At some point, Scott Brinker began to notice a familiar pattern at business conferences. Each time a marketer was on stage giving a presentation, one slide would eventually appear on the screen. The speaker would say something like: And here are the tools that we use.
That always got the audience’s interest. Invariably, photos of those technology stacks would eagerly be snapped on cellphones.
“It’s fascinating because everybody loves these slides,” Brinker said. “It’s awesome to see how an organization thinks about what tools they need and how they fit them together. All the rest of us learn an awful lot by looking at these examples.”
Brinker is the chief technical officer at ion interactive and the influential blogger at chiefmartec.com. He’s also the chair of the annual MarTech Conference. One of the highlights is an idea he borrowed from all of those other speaker sessions — the Stackies Awards. Companies are invited to share a visual representation of their tech stacks on a single slide.
“It’s one thing to just throw a bunch of logos on a page, but it’s another thing to explain how there is a method to the madness,” Brinker explained. “We want businesses to say, ‘This is how we think about the marketing architecture and the capabilities that we’re trying to develop.’ There are just some really smart ways of thinking about how modern marketers are expanding their capabilities. And everybody has really upped their game.”
At this year’s conference in February, he announced the five recipients of the 2016 Stackies Awards from among 41 entries. But in a very real sense, all the vendors included in those sophisticated diagrams were winners as well.
“It seemed like everybody had LeanData as one of the key pieces of marketing infrastructure on their slides,” said Jessica Cross, a Marketo champion.
An account-based solutions platform company, LeanData was featured in nine of the entries: 22 percent of the competitors. And one customer — Acrolinx — took home a Stackie trophy.
“It’s clear that the early innovators in marketing technology understand that LeanData is a key part of their stack,” said Evan Liang, the chief executive officer. “It doesn’t even surprise us anymore when we go to conferences like MarTech and we see speakers showing us in their stack. We don’t even know that they’re going to mention us. We just appear on the screen. It’s great validation.”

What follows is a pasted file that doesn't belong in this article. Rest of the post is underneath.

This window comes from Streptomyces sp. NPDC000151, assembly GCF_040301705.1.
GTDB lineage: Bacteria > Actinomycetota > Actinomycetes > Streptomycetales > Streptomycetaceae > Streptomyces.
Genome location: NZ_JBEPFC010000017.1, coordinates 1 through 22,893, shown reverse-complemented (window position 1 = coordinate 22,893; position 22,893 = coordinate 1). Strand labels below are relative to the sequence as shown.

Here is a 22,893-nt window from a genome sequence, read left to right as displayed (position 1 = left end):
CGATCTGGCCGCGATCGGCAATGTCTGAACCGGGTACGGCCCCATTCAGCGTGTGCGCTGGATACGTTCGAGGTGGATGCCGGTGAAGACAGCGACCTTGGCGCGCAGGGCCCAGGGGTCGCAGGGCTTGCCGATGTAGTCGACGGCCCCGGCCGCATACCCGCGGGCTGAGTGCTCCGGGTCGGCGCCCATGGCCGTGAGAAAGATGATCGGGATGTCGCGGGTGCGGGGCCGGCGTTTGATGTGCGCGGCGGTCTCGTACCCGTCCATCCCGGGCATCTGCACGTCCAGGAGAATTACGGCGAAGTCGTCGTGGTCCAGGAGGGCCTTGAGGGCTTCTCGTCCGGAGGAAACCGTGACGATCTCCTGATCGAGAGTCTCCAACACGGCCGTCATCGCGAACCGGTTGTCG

It’s also not easy to stand out in the increasingly crowded space of marketing technology. Over the past few years, there has been an explosion in MarTech products. Brinker is best known for his Marketing Technology Landscape Supergraphic where he tries to capture the entire sector in a single slide. His 2016 landscape included an astounding 3,874 vendors — more than double from last year’s figure of 1,876 companies. (Unfortunately, magnifying glasses were not included.)
It’s a complicated, convoluted and crowded industry. Everyone is trying to sort out which technologies actually work . . . and work best for them.
“A big question is: ‘OK, what do I use? What integrates with other things? What’s the right number of tools?’” Brinker said. “There are so many questions because this really is uncharted territory for marketers. Most people didn’t enter marketing because they wanted to be IT architects. Wrestling with all of these tools is a challenge. All of these touchpoints, channels and programs are things that you didn’t think about even five years ago. So all of us are trying to figure it out.”
That is the real value of the Stackies, he added. Too often, articles and presentations about marketing technologies speak only in vague generalities. But diagrams are very specific and offer real-world examples so other marketers can get ideas that they can apply to their own businesses.
“I think sometimes people look at their own diverse tech stack and wonder: ‘Is this normal?’” Brinker said. “With the Stackies, people can see what the state of marketing is today. At the end of the day, none of this is super-proprietary. It’s not giving away vital information. But it is very helpful to the rest of us.”
“We’re really proud of the fact that our customers love us,” Liang said. “It not only says that our technology is helping businesses, but it also shows how we invest in customer success to make sure they’re achieving their goals.”
And some companies are so successful that they want to publicly share in a contest how LeanData is a vital component of their technology strategy.
“It says something that companies have built their stacks with your products,” Brinker said. “It’s really a credit to you guys and a great testament to your work.”
About the Author
Mark Emmons is the staff writer at LeanData. He previously was a reporter at the San Jose Mercury News, Orange County Register and Detroit Free Press. He can be reached at firstname.lastname@example.org.Follow on Twitter